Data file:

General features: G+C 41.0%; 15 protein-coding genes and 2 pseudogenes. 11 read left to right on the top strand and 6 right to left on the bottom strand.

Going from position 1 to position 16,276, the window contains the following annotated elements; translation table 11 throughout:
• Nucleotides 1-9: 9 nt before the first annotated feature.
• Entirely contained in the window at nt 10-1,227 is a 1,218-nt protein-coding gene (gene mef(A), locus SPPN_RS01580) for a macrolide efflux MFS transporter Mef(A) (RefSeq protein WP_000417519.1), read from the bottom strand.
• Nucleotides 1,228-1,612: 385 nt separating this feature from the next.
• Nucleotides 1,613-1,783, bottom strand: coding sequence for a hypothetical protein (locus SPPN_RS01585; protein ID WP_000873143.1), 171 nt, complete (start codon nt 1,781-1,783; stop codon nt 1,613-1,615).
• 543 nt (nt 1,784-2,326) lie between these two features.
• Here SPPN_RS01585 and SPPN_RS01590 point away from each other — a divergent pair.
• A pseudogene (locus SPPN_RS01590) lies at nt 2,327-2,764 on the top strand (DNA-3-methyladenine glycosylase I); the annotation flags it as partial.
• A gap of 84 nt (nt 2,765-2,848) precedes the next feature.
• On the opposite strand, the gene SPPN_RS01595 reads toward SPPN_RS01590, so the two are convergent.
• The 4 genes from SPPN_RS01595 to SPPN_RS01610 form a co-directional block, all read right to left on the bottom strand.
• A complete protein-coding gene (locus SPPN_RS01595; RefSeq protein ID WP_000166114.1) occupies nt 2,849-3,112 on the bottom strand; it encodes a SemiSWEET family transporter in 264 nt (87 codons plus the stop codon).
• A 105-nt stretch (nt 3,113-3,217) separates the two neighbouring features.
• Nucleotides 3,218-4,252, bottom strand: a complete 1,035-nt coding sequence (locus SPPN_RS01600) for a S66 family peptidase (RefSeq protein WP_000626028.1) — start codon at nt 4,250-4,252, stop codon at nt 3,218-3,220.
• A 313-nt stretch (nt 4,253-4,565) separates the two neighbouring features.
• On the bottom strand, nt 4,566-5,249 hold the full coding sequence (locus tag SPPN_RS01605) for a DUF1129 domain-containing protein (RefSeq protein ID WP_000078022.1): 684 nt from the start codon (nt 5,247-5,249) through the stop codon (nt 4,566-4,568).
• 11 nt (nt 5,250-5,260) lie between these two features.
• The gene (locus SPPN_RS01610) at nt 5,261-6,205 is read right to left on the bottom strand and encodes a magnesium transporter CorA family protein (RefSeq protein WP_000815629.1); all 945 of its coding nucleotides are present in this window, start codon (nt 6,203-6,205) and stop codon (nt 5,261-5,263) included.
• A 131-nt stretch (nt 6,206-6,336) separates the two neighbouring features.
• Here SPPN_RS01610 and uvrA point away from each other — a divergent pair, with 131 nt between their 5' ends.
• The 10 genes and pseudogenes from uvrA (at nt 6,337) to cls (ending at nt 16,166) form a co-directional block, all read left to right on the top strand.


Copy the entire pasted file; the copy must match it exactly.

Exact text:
General features: G+C 41.0%; 15 protein-coding genes and 2 pseudogenes. 11 read left to right on the top strand and 6 right to left on the bottom strand.

Going from position 1 to position 16,276, the window contains the following annotated elements; translation table 11 throughout:
• Nucleotides 1-9: 9 nt before the first annotated feature.
• Entirely contained in the window at nt 10-1,227 is a 1,218-nt protein-coding gene (gene mef(A), locus SPPN_RS01580) for a macrolide efflux MFS transporter Mef(A) (RefSeq protein WP_000417519.1), read from the bottom strand.
• Nucleotides 1,228-1,612: 385 nt separating this feature from the next.
• Nucleotides 1,613-1,783, bottom strand: coding sequence for a hypothetical protein (locus SPPN_RS01585; protein ID WP_000873143.1), 171 nt, complete (start codon nt 1,781-1,783; stop codon nt 1,613-1,615).
• 543 nt (nt 1,784-2,326) lie between these two features.
• Here SPPN_RS01585 and SPPN_RS01590 point away from each other — a divergent pair.
• A pseudogene (locus SPPN_RS01590) lies at nt 2,327-2,764 on the top strand (DNA-3-methyladenine glycosylase I); the annotation flags it as partial.
• A gap of 84 nt (nt 2,765-2,848) precedes the next feature.
• On the opposite strand, the gene SPPN_RS01595 reads toward SPPN_RS01590, so the two are convergent.
• The 4 genes from SPPN_RS01595 to SPPN_RS01610 form a co-directional block, all read right to left on the bottom strand.
• A complete protein-coding gene (locus SPPN_RS01595; RefSeq protein ID WP_000166114.1) occupies nt 2,849-3,112 on the bottom strand; it encodes a SemiSWEET family transporter in 264 nt (87 codons plus the stop codon).
• A 105-nt stretch (nt 3,113-3,217) separates the two neighbouring features.
• Nucleotides 3,218-4,252, bottom strand: a complete 1,035-nt coding sequence (locus SPPN_RS01600) for a S66 family peptidase (RefSeq protein WP_000626028.1) — start codon at nt 4,250-4,252, stop codon at nt 3,218-3,220.
• A 313-nt stretch (nt 4,253-4,565) separates the two neighbouring features.
• On the bottom strand, nt 4,566-5,249 hold the full coding sequence (locus tag SPPN_RS01605) for a DUF1129 domain-containing protein (RefSeq protein ID WP_000078022.1): 684 nt from the start codon (nt 5,247-5,249) through the stop codon (nt 4,566-4,568).
• 11 nt (nt 5,250-5,260) lie between these two features.
• The gene (locus SPPN_RS01610) at nt 5,261-6,205 is read right to left on the bottom strand and encodes a magnesium transporter CorA family protein (RefSeq protein WP_000815629.1); all 945 of its coding nucleotides are present in this window, start codon (nt 6,203-6,205) and stop codon (nt 5,261-5,263) included.
• A 131-nt stretch (nt 6,206-6,336) separates the two neighbouring features.
• Here SPPN_RS01610 and uvrA point away from each other — a divergent pair, with 131 nt between their 5' ends.
• The 10 genes and pseudogenes from uvrA (at nt 6,337) to cls (ending at nt 16,166) form a co-directional block, all read left to right on the top strand.